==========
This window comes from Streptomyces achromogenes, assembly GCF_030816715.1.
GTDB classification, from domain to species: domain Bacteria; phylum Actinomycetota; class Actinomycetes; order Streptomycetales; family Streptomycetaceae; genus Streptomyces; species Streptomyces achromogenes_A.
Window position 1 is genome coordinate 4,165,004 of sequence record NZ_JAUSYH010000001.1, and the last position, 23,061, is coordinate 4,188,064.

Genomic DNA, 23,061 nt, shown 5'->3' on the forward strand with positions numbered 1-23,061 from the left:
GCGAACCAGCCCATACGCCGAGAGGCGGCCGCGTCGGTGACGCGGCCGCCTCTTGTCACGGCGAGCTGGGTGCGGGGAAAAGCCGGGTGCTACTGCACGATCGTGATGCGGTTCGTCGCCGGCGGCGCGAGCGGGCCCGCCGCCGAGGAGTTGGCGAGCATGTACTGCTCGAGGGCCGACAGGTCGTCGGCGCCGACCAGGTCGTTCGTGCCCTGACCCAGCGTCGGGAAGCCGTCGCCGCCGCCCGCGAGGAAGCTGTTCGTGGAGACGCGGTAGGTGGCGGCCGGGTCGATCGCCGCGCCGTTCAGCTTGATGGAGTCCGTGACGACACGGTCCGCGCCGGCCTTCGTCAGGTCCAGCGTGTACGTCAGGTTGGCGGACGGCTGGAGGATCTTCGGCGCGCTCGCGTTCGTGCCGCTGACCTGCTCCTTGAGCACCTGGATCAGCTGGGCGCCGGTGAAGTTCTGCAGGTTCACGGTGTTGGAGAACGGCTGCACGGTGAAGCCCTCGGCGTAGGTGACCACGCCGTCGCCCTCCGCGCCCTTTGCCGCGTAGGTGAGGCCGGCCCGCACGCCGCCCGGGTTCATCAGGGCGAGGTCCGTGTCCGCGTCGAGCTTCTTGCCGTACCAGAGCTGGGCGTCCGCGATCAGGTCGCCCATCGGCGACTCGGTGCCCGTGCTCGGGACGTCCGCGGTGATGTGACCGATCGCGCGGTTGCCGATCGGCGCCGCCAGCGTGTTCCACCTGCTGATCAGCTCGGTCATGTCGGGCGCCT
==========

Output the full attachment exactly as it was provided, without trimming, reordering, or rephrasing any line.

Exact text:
This window comes from Streptomyces achromogenes, assembly GCF_030816715.1.
GTDB classification, from domain to species: domain Bacteria; phylum Actinomycetota; class Actinomycetes; order Streptomycetales; family Streptomycetaceae; genus Streptomyces; species Streptomyces achromogenes_A.
Window position 1 is genome coordinate 4,165,004 of sequence record NZ_JAUSYH010000001.1, and the last position, 23,061, is coordinate 4,188,064.

Genomic DNA, 23,061 nt, shown 5'->3' on the forward strand with positions numbered 1-23,061 from the left:
GCGAACCAGCCCATACGCCGAGAGGCGGCCGCGTCGGTGACGCGGCCGCCTCTTGTCACGGCGAGCTGGGTGCGGGGAAAAGCCGGGTGCTACTGCACGATCGTGATGCGGTTCGTCGCCGGCGGCGCGAGCGGGCCCGCCGCCGAGGAGTTGGCGAGCATGTACTGCTCGAGGGCCGACAGGTCGTCGGCGCCGACCAGGTCGTTCGTGCCCTGACCCAGCGTCGGGAAGCCGTCGCCGCCGCCCGCGAGGAAGCTGTTCGTGGAGACGCGGTAGGTGGCGGCCGGGTCGATCGCCGCGCCGTTCAGCTTGATGGAGTCCGTGACGACACGGTCCGCGCCGGCCTTCGTCAGGTCCAGCGTGTACGTCAGGTTGGCGGACGGCTGGAGGATCTTCGGCGCGCTCGCGTTCGTGCCGCTGACCTGCTCCTTGAGCACCTGGATCAGCTGGGCGCCGGTGAAGTTCTGCAGGTTCACGGTGTTGGAGAACGGCTGCACGGTGAAGCCCTCGGCGTAGGTGACCACGCCGTCGCCCTCCGCGCCCTTTGCCGCGTAGGTGAGGCCGGCCCGCACGCCGCCCGGGTTCATCAGGGCGAGGTCCGTGTCCGCGTCGAGCTTCTTGCCGTACCAGAGCTGGGCGTCCGCGATCAGGTCGCCCATCGGCGACTCGGTGCCCGTGCTCGGGACGTCCGCGGTGATGTGACCGATCGCGCGGTTGCCGATCGGCGCCGCCAGCGTGTTCCACCTGCTGATCAGCTCGGTCATGTCGGGCGCCT